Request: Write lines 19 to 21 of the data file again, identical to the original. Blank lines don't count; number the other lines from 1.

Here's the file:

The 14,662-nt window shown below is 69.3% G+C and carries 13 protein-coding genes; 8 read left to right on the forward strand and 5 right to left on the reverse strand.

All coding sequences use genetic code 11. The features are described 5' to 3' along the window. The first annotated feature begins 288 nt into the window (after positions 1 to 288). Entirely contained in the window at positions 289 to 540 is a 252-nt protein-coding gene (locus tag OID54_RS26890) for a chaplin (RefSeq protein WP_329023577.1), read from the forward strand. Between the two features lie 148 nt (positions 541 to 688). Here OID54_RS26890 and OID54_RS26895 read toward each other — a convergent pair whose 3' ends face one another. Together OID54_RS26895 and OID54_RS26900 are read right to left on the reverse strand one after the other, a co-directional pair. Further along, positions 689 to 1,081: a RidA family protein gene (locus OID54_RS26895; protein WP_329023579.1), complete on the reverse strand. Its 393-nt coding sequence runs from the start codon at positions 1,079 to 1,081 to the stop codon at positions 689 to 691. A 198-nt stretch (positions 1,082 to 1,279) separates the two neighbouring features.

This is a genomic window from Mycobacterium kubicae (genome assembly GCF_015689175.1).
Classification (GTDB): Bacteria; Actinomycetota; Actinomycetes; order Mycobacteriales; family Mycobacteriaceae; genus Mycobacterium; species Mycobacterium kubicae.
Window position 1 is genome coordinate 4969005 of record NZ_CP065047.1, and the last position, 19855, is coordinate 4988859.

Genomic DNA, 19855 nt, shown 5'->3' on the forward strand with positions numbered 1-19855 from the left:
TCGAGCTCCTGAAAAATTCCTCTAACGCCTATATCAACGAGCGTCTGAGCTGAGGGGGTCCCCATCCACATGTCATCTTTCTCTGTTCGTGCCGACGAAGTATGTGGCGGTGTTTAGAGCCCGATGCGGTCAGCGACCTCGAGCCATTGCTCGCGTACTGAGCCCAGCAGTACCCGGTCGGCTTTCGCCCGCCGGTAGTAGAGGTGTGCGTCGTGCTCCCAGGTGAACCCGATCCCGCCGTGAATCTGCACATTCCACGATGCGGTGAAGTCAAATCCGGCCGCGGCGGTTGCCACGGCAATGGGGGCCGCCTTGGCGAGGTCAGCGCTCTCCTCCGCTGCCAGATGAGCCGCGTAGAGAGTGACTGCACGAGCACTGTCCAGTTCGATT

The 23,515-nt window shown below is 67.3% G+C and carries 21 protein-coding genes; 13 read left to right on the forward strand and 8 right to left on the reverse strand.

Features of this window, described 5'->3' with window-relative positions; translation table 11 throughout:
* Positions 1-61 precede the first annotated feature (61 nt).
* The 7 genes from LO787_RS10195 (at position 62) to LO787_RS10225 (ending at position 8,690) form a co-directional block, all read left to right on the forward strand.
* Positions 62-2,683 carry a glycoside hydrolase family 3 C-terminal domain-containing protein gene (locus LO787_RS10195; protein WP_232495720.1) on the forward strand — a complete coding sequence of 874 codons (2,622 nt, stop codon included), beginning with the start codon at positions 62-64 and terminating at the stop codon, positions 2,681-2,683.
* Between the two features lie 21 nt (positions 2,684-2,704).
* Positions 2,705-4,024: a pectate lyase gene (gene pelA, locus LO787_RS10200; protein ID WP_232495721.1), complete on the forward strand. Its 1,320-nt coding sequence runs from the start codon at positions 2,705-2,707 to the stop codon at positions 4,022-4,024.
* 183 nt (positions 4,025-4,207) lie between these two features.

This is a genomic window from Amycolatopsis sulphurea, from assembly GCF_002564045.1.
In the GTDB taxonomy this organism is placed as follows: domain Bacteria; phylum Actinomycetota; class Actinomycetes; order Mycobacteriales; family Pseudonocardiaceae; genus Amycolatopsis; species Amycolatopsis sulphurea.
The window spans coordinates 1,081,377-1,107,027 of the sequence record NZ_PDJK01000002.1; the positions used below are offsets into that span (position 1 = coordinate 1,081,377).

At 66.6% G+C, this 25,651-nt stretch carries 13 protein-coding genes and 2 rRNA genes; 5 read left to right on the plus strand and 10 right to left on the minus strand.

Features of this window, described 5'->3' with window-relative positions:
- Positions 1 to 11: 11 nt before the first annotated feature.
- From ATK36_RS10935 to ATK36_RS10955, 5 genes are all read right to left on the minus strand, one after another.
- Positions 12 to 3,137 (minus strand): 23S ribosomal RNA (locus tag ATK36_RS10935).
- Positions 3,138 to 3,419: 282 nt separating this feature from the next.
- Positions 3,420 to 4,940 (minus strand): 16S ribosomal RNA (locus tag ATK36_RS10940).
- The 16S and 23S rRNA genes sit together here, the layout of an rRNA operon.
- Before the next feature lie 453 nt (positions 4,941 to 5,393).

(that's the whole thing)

At 66.6% G+C, this 25,651-nt stretch carries 13 protein-coding genes and 2 rRNA genes; 5 read left to right on the plus strand and 10 right to left on the minus strand.

Features of this window, described 5'->3' with window-relative positions:
- Positions 1 to 11: 11 nt before the first annotated feature.